The results of the off-year elections were the Story of the Day. The headline was Republican success in Virginia and New Jersey. The governor of both states had been a Democrat: GOPer Robert McDonnell won an open seat in the former; Chris Christie defeated incumbent Jon Corzine in the latter. ABC and NBC both led with the voting. CBS chose the discovery of a charnel house in a Cleveland neighborhood, with the remains of eleven murdered women.    
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video thumbnailNBC2009 off-year elections surveyedRepublicans gain, voters anxious about economyChuck ToddWhite House
video thumbnailCBSReal estate housing market construction, sales, pricesMortgage rates may lose Federal Reserve subsidyAnthony MasonNew York
video thumbnailNBCBank credit, debit card rates, fees, chargesCongress may ban retroactive interest hikesLisa MyersWashington DC
video thumbnailABCCIA accused of rendition, torture of suspectsSpies convicted of kidnapping imam from MilanBrian RossNew York
video thumbnailNBCIran politics: election result protestedPiggyback on official mass rally, face teargasAli ArouziTeheran
video thumbnailABCLebanon's Hezbollah militia arms tradeIsrael interdicts Syria-bound Iranian freighterSimon McGregor-WoodJerusalem
video thumbnailCBSTimor Sea polluted by oil pipeline leakSeabed pipe explodes under drilling platformJohn BlackstoneCalifornia
video thumbnailCBSSerial rape-murders exposed in Cleveland mass graveNeighbors accuse police of ignoring clear leadsRandall PinkstonCleveland
video thumbnailCBSSchoolyard bullying of students is prevalentTourette's Syndrome boy is prevention activistKelly CobiellaFlorida
video thumbnailABCRestroom hygiene attracts filling station customersBuc-ees Beaver chain keeps porcelain gleamingRyan OwensTexas
GOP SWEEPS VIRGINIA & JERSEY The results of the off-year elections were the Story of the Day. The headline was Republican success in Virginia and New Jersey. The governor of both states had been a Democrat: GOPer Robert McDonnell won an open seat in the former; Chris Christie defeated incumbent Jon Corzine in the latter. ABC and NBC both led with the voting. CBS chose the discovery of a charnel house in a Cleveland neighborhood, with the remains of eleven murdered women.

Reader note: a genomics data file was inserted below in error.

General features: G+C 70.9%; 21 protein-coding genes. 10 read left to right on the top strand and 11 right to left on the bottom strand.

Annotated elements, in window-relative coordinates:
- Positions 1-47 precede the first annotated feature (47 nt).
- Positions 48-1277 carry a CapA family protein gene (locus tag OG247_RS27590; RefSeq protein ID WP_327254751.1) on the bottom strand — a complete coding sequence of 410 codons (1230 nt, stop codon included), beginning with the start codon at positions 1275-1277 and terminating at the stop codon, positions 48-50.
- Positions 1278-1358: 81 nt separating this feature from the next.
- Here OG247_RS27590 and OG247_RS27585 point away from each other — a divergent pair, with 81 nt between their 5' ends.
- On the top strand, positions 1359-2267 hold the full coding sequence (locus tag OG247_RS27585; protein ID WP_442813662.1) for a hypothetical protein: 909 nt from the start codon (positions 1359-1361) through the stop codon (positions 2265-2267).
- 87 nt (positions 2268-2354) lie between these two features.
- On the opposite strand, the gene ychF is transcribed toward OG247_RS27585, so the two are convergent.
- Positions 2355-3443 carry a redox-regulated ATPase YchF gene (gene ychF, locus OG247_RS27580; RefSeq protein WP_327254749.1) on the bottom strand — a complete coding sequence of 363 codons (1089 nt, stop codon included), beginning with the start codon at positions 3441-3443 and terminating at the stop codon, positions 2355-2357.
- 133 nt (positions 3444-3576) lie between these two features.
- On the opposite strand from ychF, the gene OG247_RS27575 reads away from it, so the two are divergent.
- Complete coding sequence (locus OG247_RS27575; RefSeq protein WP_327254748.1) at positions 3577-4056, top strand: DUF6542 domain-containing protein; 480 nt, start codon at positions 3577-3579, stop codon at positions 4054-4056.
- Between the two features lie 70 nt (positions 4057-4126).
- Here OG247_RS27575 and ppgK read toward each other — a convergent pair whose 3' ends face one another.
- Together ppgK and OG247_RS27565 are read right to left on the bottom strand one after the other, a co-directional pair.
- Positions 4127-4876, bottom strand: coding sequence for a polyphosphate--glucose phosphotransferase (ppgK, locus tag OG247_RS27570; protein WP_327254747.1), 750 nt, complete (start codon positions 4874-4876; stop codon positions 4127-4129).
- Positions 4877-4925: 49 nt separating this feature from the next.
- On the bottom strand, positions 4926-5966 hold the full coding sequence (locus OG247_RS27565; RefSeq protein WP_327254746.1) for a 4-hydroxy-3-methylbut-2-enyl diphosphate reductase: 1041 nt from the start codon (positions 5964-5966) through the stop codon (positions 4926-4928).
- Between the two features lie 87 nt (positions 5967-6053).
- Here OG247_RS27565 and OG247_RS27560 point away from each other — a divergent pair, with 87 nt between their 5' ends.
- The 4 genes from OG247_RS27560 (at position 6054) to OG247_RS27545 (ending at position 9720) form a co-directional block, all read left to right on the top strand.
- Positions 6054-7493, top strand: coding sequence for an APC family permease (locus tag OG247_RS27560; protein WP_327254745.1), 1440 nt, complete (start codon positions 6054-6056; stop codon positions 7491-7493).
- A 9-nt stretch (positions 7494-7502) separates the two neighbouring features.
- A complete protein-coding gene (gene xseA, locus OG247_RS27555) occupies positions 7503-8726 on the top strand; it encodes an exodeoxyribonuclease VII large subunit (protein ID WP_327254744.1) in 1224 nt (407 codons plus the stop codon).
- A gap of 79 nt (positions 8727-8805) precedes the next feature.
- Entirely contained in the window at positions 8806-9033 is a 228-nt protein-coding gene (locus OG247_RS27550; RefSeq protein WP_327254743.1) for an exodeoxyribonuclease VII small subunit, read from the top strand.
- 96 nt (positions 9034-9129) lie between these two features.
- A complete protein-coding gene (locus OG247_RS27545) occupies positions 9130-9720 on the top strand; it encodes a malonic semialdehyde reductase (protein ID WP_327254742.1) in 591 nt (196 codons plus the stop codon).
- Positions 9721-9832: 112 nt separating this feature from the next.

Nate Silver, the Politics Done Right blogger at, complains about analysts who account for electoral changeovers with the explanation that the victorious side won over independent voters. "It is a lot like saying: 'The Yankees won Game Six last night because they scored more runs than the Phillies.'" All elections are won by persuading persuadable voters, he argues, and by definition, they tend to be registered independents.

Silver lists Republican strategist Karl Rove and Washington Post writers and Rep Jim Cooper (D-TN) as offenders, offering "what passes for analysis." The nightly newscasts offer further fodder: "Crucial independents flocked to the Republicans"--ABC's John Berman…"Republicans won the independent vote by a wide margin"--NBC's Chuck Todd…"The striking finding is the dramatic move of independents to the Republicans"--CBS' Jeff Greenfield.

Admittedly, there were other explanations for the Democrats' losses, what NBC's Todd called the party's "first bad November election night since 2004." ABC's George Stephanopoulos (at the tail of the Jake Tapper videostream) generalized that "in hard times the economy is always the #1 issue and voters almost always punish the party that is in." ABC's Berman pointed to a lack of enthusiasm among Barack Obama's base: "Younger voters, the President's strongest bloc, stayed home." On CBS, Bob Schieffer (at the tail of the Greenfield videostream) focused on Virginia, where Obama had prevailed in 2008 with an urban-suburban vote in the northern suburbs and a heavy black turnout: "So what did the Democrats do? They run someone for Governor who is a rural candidate, little known in northern Virginia, who could not seem to connect with African-American voters." As for New Jersey, Corzine was "just so unpopular."

By the way, the night was not a clean sweep for the GOP. ABC's Congressional correspondent Jonathan Karl (in the middle of the Tapper videostream) pointed out that Democrats prevailed in the two special elections for empty House seats.

THE COST OF MONEY The Federal Reserve Board decided to leave short-term interest rates unchanged at the minimal 0.25% annual level. CBS and NBC both filed spinoff stories. NBC's Lisa Myers pointed out that cheap rates are not being passed along to credit card customers. Quite the contrary: she offered the example of a Citibank customer with a $10,000 balance whose payments have been hiked on already incurred charges over the past year from 7% to 15% to 26% to 30%. The House of Representatives voted to ban such retroactive hikes forthwith. "The bill's fate in the Senate is uncertain. Banks are lobbying vigorously to stop it."

CBS' Anthony Mason told us that the Fed reduces interest rates for homebuyers by "spending well over $1tr to buy up mortgage loans from banks." Its authority to buy the paper expires in five months. When the purchases end "the cost of borrowing could quickly soar," Mason predicted. "That would be bad news for the housing market still struggling to get back on its feet."